So, I would say the evidence points towards a correlation between fewer accidents and longer timings. Additionally, there's a logical argument here: A longer yellow light timing means more warning when a light is about to turn red, means a better chance that people will stop in time.

I have no idea why increasing yellow light times could possibly increase accidents; that is a logical leap which does not make sense to me. The argument given has a logical flaw: While yes, they would be entering later in the yellow light phase, they would still be entering with the same amount of time to spare.

Edit: Some more details. Apparently I need to read the paper more thoroughly! Thanks to OP for pointing these out.

There's a quote from the same person (Retting) who argues against the longer yellow-light periods, arguing for them, cited in the paper; a classical hipocrisy:

A study of modified traffic signal change interval timing at urban intersections reported that injury crashes were reduced by 12 percent at experimental sites relative to control sites (Retting et al., 2002). (pg. 9)

In addition, from the same paper:

Stimpson et al. (1980) reported that increases in yellow signal timing duration of 1.3 seconds significantly reduced potential intersection conflicts. (pg. 9)

It would seem this argument has been rather destroyed.

  • 1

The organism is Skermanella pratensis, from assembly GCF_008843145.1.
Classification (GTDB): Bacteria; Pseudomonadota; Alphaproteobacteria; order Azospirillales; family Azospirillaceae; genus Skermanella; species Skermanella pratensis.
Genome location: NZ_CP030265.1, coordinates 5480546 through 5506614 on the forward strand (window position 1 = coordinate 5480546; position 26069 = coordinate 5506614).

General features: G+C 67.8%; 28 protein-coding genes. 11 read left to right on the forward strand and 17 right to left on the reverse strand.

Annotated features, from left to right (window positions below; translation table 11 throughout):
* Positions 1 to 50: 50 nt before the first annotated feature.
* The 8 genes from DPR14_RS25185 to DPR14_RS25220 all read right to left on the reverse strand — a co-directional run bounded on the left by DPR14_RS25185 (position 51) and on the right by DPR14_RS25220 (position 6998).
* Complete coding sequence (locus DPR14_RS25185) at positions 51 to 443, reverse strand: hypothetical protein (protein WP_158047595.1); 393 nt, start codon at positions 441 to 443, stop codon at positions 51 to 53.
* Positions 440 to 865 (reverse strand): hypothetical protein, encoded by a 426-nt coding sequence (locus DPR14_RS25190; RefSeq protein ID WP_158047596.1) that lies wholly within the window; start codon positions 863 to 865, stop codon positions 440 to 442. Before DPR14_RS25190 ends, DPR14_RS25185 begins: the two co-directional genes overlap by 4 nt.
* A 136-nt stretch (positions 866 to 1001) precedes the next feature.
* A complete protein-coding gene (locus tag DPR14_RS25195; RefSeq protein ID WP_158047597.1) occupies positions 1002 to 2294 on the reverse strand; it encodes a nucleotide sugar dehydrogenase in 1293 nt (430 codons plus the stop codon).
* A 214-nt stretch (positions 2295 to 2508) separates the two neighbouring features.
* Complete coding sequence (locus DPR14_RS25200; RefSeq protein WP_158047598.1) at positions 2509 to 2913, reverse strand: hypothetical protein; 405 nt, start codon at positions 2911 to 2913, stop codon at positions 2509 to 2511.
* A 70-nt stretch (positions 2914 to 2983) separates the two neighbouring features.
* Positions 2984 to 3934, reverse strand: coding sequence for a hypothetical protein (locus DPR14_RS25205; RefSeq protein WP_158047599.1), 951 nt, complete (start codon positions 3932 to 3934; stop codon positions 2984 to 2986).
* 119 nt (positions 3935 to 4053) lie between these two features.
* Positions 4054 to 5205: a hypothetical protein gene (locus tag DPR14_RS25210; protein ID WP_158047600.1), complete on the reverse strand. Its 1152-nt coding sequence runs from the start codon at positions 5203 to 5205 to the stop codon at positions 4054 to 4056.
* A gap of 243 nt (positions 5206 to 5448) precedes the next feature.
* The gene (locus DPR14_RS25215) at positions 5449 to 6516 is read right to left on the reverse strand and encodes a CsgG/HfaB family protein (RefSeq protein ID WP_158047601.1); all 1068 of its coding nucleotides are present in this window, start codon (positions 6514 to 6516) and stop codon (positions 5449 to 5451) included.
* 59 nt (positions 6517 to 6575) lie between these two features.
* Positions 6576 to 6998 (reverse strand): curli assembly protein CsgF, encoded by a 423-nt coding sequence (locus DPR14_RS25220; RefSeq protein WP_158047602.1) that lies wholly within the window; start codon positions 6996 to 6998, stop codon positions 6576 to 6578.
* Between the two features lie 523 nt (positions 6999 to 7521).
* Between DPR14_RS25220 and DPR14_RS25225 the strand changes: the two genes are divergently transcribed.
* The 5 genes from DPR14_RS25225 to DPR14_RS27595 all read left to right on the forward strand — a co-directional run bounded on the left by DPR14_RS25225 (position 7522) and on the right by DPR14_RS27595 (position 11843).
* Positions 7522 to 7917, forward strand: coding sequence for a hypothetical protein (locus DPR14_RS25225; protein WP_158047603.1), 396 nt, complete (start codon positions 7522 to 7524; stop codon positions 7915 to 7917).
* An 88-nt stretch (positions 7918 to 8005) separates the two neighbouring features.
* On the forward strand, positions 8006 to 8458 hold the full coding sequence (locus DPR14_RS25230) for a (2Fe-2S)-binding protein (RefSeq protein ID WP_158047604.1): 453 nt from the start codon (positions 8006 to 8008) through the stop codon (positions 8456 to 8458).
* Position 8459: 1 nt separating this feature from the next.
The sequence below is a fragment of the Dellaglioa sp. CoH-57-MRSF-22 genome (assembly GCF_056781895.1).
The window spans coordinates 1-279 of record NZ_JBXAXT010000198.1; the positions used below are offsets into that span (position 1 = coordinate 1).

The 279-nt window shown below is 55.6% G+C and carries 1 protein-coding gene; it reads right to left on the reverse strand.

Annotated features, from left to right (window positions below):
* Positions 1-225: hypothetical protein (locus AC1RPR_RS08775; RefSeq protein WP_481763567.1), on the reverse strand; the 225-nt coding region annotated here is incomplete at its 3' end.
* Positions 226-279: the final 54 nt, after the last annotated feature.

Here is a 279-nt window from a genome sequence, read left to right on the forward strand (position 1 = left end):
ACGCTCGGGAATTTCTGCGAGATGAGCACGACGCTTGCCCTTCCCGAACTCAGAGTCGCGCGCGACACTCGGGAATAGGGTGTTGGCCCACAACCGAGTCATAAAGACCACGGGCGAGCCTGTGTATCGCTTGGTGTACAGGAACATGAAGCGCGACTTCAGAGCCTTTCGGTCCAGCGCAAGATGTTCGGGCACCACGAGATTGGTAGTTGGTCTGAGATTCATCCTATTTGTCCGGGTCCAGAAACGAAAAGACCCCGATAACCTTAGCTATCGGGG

That shows a reduction in red light violations but not accidents. Does the study also address that? I can't check – the link is broken. – Bradd Szonye Jul 2 '13 at 5:31
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    @BraddSzonye if there are fewer violations, given the rate of accidents per violation stays the same, there will be fewer accidents. – jwenting Jul 2 '13 at 5:34
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    I agree that there's probably a correlation – but it's not a given that the rate of accidents per violation would stay the same. – Bradd Szonye Jul 2 '13 at 5:36
  • @Bradd I fixed the link; the paper doesn't specifically address accidents, but it's implied. – Aza Jul 2 '13 at 5:53
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    Driving habits are well known to vary from place to place. If drivers in California are known to habitually run yellow lights, it might be that a longer yellow light in PA would have a positive effect, but in CA a negative one. This is still a good answer though; it does address the question, even if there's a chance it doesn't address the specific legislation. – Flimzy Jul 2 '13 at 18:35
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Richard Retting is perhaps the most skillful salesman for red light camera companies we have ever seen. He is employed by the camera company Brexford and has worked for others. He has worked for the IIHS whose member insurance companies make money with surcharges in some states when their policyholders get camera tickets.

It is interesting that anyone concerned with their reputation would agree to work with Redflex after they were thrown out of Chicago in a $2 million dollar bribery scandal. And please note that it takes a LOT to get thrown out of Chicago for bribery and corruption.

There is a long list of studies and investigative reporters articles on our website showing drastic reductions in violation rates with longer yellows, rates that stay down over time. Increasing the yellows by 0.7 to 1.0 seconds typically drops violation rates by 60% to 90%. Anyone objecting to huge reductions in violations with longer yellows is likely in the camera revenue stream.

James C. Walker, Life Member-National Motorists Association, www.motorists.org

  • You're not really answering the question asked. It's not about breaking law, but about HAZARD. – Wertilq Jul 4 '13 at 20:30